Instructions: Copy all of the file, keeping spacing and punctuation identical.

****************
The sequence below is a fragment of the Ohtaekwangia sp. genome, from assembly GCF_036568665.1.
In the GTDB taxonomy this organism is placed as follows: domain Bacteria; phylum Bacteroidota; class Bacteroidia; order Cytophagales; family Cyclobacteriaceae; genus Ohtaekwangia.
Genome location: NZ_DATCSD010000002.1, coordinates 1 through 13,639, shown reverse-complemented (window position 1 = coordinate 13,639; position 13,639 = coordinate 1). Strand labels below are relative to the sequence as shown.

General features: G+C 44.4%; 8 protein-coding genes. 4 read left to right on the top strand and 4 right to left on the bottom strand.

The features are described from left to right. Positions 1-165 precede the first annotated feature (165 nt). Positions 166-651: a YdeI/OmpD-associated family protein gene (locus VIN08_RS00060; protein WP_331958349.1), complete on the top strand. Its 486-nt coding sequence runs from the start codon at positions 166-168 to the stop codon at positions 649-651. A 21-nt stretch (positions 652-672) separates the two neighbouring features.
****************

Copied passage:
The sequence below is a fragment of the Ohtaekwangia sp. genome, from assembly GCF_036568665.1.
In the GTDB taxonomy this organism is placed as follows: domain Bacteria; phylum Bacteroidota; class Bacteroidia; order Cytophagales; family Cyclobacteriaceae; genus Ohtaekwangia.
Genome location: NZ_DATCSD010000002.1, coordinates 1 through 13,639, shown reverse-complemented (window position 1 = coordinate 13,639; position 13,639 = coordinate 1). Strand labels below are relative to the sequence as shown.

General features: G+C 44.4%; 8 protein-coding genes. 4 read left to right on the top strand and 4 right to left on the bottom strand.

The features are described from left to right. Positions 1-165 precede the first annotated feature (165 nt). Positions 166-651: a YdeI/OmpD-associated family protein gene (locus VIN08_RS00060; protein WP_331958349.1), complete on the top strand. Its 486-nt coding sequence runs from the start codon at positions 166-168 to the stop codon at positions 649-651. A 21-nt stretch (positions 652-672) separates the two neighbouring features.